Women in Power: Unseen Barriers of Gambian Women


Women in Power: Unseen Barriers of Gambian Women:

Alagi Yorro Jallow

Around the world, women now have more influence over the decisions that affect their lives. In even the most conservative societies. In the Gambia the issue of women’s decision -making power, their ability to influence political and public policy decisions, distribution of public authority, rights and resources have not impacted the lives of working Gambian women.  The problem with appointing two women Vice Presidents, their approaches is that they don’t address the often-fragile process of addressing the needs and aspirations of women’s labor rights but, to be seen by others another way of empowering women in decision making in government. Becoming a leader and empowering women involves much more than been put in a leadership role and adapting not to the requirement of that position. Appointment of two female vice presidents serving the government of president Adama Barrow does not have an adverse impact on the labor rights of Gambian women.

The maternity leave and medical benefits for Gambian women under President Barrow has taken a major backward step by reducing the maternal leave policy from six months to three months as contained in the Revised General Orders Code of Conduct and Public Service Rules and Regulations, clause 04110.

According to the General Order 04111 (amended). “Any confirmed female employee of the Civil Service who is pregnant shall consult a Medical Officer for a report on her expected date of confinement and on production of a satisfactory medical certificate, shall be entitled to a maternity leave with full salary for a period of three months calculated to cover six weeks before and six weeks after confinement” According to the General Orders of the Gambia government.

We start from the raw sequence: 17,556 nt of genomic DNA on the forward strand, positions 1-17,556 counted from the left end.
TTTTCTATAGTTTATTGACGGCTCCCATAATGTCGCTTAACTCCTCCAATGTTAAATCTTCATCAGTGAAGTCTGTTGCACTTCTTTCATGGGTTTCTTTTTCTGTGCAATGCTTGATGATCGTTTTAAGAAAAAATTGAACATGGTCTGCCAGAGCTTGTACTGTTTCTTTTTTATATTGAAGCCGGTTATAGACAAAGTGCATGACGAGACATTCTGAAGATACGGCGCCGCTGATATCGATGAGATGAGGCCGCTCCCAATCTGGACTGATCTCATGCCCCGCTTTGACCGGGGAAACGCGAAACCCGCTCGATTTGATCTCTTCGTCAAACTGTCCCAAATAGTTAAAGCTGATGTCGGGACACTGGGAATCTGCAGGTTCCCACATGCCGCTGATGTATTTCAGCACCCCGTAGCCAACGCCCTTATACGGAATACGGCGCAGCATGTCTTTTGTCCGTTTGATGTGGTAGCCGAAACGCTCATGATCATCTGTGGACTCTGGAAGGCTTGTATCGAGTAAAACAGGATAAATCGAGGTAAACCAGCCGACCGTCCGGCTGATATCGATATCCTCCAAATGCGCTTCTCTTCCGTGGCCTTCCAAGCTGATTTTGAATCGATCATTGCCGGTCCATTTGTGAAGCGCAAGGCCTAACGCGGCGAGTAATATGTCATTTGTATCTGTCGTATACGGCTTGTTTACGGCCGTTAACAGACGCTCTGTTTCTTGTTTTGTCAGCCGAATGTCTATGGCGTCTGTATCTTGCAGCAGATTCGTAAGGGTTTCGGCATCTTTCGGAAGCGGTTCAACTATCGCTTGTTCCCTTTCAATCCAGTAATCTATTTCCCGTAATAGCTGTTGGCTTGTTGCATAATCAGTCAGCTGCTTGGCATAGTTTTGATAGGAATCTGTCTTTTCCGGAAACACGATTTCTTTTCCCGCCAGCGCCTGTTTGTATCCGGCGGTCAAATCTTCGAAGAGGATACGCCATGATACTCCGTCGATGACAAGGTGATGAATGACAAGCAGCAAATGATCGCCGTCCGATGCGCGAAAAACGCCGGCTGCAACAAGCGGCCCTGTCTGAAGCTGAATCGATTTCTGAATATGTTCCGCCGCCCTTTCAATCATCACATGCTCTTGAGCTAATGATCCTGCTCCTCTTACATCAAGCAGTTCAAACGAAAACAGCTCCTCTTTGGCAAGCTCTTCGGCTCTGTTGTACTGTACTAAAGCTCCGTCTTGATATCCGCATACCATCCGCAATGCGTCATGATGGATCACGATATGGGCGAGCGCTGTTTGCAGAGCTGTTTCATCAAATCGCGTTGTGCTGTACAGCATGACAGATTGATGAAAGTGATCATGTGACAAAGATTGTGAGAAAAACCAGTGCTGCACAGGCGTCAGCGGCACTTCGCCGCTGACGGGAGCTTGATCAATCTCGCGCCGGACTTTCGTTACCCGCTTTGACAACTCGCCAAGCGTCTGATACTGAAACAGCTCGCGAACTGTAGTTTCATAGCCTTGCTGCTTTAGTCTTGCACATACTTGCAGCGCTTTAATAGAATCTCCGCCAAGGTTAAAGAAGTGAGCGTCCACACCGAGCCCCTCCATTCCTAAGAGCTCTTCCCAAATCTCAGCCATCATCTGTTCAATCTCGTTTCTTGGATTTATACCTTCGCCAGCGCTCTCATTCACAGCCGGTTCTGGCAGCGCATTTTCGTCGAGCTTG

Increasing the maternity leave from twelve (12) to twenty-four (24) weeks in 2010 under the previous  government of Yahya Jammeh was a major, progressive and bold move that was acclaimed globally as a major step in protecting, respecting and maintaining child and women’s rights particularly the reproductive health and employment rights of women. This move also put The Gambia in the same league as the countries that provide the most paid maternity leave by law according to the ILO.

Meanwhile, according to the Health Policy 2011-2015 “the ante-natal, delivery and post-partum care are included in the minimum health care package in the head of the Village Health Committee VHC. Regarding health financing, it is stated in this document that Gambia government budgetary allocation to the health sector is still below the 15% target Abuja Declaration”. Nothing is provided in the Labor Code identified in any statutory provision regarding the healthcare for women during pregnancy, childbirth and the post-natal period. According to International Labor Organization. (Gambia:  Maternity Protection 2011).

In unrelated, the USA and Papua New Guinea are the only countries that do NOT guarantee paid leave for new mothers. Activists argues that the time has come for the U.S. to recognize the economic, physical, and psychological costs of this approach for working mothers and their babies, and to secure its own economic future by providing paid leave to all working parents.

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